Four reasons you should work with a physician recruiter

By Jonathan Ford Hughes
Published May 19, 2021

Key Takeaways

If you’re a veteran physician looking for a new gig, or nearing the end of residency, know this: It pays to work with a physician recruiter.

We know what you’re thinking. Why do I need a recruiter? There are numerous job boards to scan, as well as LinkedIn, and alumni networks I can tap into. While all of those sources might find you job, the probability of finding the job that’s a personal best fit is comparatively low.

We spoke to Robert Brown and Corey Morris, two physician recruiters with The Medicus Firm. Brown and Morris provided insights as to how a physician recruiter can help you, as well as how to maximize their assistance and ensure that you find a strong job match.

You don’t know what you don’t know

When selecting a new job, doctors need to be certain that the opportunity and location are a good fit for themselves and their families. This is where working with a recruiter pays dividends, Morris and Brown said.

“What you read on the internet is not a job description,” Brown said. “It’s a commercial or a billboard. A good recruiter will fill in the gaps for you. It’s the difference between looking at pictures of a used car, or talking to someone who has driven the car.”

Quality recruiters, Brown and Morris said, have truly driven the car. A good recruiter will visit a particular market, check out the housing inventory, spend time at the hospital or practice, and develop relationships with the hiring managers, all to make sure that the job is a good fit for you If you have special interests, religious requirements, or family needs, they’ll even make sure the locations you’re weighing have what you need.

All of this helps minimize the anxiety associated with a career move or first job–and it costs the doctor nothing. The hiring organization pays the recruiter’s fees. Physician recruiters typically fall into two categories: contingent and retained. Contingent recruiters are paid for each physician they sign. Retained recruiters are paid up front, and incrementally throughout the process–again, by the hiring organization, not the doctor.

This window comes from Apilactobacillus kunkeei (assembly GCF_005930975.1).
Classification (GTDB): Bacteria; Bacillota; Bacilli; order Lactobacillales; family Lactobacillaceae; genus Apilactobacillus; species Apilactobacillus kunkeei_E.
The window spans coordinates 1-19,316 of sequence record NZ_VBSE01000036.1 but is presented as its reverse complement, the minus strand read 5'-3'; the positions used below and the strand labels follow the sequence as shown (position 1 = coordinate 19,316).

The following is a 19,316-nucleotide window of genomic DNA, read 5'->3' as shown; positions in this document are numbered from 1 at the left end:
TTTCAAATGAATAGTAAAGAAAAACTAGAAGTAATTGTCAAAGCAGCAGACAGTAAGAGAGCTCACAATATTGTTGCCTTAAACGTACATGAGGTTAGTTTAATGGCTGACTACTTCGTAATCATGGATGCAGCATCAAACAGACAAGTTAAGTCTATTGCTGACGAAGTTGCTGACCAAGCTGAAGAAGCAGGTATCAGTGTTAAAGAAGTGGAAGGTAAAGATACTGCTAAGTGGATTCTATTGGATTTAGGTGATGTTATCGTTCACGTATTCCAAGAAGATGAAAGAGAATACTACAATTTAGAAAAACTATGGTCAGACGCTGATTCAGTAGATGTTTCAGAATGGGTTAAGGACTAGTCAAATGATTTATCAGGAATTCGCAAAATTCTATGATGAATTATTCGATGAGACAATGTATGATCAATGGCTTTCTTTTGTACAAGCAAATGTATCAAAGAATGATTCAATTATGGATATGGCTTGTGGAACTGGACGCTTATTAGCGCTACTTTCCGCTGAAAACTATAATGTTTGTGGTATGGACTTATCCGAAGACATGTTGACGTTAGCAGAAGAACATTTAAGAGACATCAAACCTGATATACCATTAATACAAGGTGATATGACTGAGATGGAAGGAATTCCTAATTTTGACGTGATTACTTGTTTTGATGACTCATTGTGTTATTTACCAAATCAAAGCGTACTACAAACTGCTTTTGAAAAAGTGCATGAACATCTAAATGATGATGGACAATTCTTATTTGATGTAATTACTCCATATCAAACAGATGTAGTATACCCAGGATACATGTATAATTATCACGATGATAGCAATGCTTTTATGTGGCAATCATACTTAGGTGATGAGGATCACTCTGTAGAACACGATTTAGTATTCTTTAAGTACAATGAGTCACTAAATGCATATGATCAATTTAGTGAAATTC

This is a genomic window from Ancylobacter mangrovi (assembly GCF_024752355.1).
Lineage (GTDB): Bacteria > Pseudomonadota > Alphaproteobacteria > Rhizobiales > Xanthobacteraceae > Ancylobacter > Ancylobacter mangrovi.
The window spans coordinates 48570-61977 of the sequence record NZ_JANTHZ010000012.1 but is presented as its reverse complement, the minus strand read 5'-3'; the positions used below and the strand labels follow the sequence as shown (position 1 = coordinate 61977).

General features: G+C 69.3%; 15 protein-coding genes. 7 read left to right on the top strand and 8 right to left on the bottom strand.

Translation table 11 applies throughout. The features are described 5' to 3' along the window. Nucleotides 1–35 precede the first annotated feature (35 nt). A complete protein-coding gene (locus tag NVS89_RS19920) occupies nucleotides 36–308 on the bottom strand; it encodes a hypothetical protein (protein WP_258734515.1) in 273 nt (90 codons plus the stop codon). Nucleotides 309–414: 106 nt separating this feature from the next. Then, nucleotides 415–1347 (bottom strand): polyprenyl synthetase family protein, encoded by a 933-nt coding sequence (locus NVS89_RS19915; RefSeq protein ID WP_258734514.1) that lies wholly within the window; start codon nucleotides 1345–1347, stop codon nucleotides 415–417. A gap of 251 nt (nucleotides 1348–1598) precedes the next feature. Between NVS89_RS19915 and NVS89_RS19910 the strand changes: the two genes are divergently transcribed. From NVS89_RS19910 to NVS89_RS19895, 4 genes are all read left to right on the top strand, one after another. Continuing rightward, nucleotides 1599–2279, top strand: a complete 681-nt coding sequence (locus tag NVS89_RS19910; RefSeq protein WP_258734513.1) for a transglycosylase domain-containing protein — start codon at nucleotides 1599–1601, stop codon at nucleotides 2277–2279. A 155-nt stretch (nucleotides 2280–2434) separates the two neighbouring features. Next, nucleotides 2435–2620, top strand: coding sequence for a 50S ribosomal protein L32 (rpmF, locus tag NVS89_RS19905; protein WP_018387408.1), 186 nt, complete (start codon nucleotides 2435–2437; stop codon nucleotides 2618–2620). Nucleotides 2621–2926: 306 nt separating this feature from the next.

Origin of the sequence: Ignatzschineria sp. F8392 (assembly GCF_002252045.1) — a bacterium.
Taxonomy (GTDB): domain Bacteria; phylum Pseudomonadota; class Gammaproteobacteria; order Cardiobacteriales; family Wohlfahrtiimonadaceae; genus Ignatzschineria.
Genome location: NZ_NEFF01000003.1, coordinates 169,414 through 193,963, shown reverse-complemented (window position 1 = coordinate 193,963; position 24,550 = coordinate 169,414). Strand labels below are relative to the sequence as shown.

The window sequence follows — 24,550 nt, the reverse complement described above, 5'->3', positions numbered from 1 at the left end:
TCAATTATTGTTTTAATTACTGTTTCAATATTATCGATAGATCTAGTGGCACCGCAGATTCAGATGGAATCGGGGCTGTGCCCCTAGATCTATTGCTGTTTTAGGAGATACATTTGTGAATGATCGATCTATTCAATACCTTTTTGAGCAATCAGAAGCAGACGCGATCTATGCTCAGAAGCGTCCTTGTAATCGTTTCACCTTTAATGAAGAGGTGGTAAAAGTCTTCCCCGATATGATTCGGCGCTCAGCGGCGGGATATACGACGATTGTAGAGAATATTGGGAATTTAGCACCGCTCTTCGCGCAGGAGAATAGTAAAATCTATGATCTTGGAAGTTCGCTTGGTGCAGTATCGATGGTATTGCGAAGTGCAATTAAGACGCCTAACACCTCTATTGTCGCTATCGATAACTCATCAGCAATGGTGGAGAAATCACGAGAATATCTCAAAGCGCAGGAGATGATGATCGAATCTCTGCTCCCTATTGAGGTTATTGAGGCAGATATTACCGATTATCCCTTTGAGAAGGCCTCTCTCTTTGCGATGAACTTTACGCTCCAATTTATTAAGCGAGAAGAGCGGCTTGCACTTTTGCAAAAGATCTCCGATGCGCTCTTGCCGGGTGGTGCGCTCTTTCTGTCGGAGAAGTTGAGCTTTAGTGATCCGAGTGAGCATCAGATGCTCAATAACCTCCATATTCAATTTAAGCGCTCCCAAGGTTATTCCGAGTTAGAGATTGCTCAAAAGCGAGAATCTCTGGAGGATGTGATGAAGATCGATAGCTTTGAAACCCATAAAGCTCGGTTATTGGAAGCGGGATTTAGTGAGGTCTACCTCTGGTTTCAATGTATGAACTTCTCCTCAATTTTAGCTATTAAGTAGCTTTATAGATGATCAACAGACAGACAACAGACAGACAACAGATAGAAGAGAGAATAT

By working with a physician recruiter, you have a guide throughout the entire hiring process, from the search onboarding, all of which can be daunting, Morris said. That can save a lot of stress.

Get better interviews

Want to make sure your next job is a good fit? Morris and Brown offered this sage advice: Know what you want.

“Question yourself internally and have an idea of what your priorities are,” Morris said. 

Questions you should be clear on include:

  • Where do I want to live?

  • If my spouse works, will they be able to find a job where I’m looking?

  • Does my family have any special needs and can this new location meet them?

  • How far will my take-home pay go in this location?

  • Will I be able to practice at the top of my license?

Coming to the table with these questions answered increases the likelihood that a recruiter will present you with options that are a good fit for you, personally. 

“We take that information and can match doctors based on those priorities,” Morris said. 

Both Morris and Brown said that the doctors who are the most difficult to work with are those who say they’re willing to go anywhere. 

“In most cases, if you’re a halfway decent doctor, you can get a half-dozen interviews,” Brown said. “If you know what you want, it makes the process a bit easier.”

Help with finding a better fit

Though a recruiter will help you find a good fit, no job is perfect. Aim to make sure that your choice checks two out of three of your top priorities, and realize that many of the things you think are fixed actually have more wiggle room.

For example, Brown said he had a client who said they need to be near an airport. How near is near? In one market the doctor was considering, the airport was an hour away. This might be close enough if you’re going to the airport, say, once every three months. But maybe it’s too far if you’re flying monthly.

In another example, Brown worked with a doctor who wanted to work in Chicago. The position did not require the physician to live in Chicago, however. The doctor could still be close enough to work in that more profitable market, and live just over the state line in Indiana where their cost of living would be substantially lower.

Jobs outlook improving

Finally, don’t let recent history deter you from changing jobs.

“It’s a great time to quit your job and get a new one right now,” Brown said. 

Two factors play into this. The first is that healthcare systems are now rushing to make up for last year’s revenue losses. Many are going on hiring sprees to increase capacity. The second factor is that the most recent COVID stimulus bill included funding for healthcare infrastructure. Healthcare organizations are using this to staff up. 

“Clients are starting to regain the trust that they’ve made it to the other side,” Morris said.


The ins and outs of working with a physician recruiter:

  • Using a recruiter costs you nothing.

  • Recruiters will make sure you’re a good fit for the job and the location.

  • Some will go the extra mile to make sure a location has what you and your family need, including adequate housing or religious services.

  • It helps to know what you want, going into the process. This should include desired locations and employment opportunities for spouses. Knowing these things helps the recruiter find a better match.

  • No job is perfect. But a good recruiter can get you two out of three of your top priorities.

  • If you’ve thought about changing jobs, now is the time to look. The market is rebounding and healthcare systems have federal money to spend.

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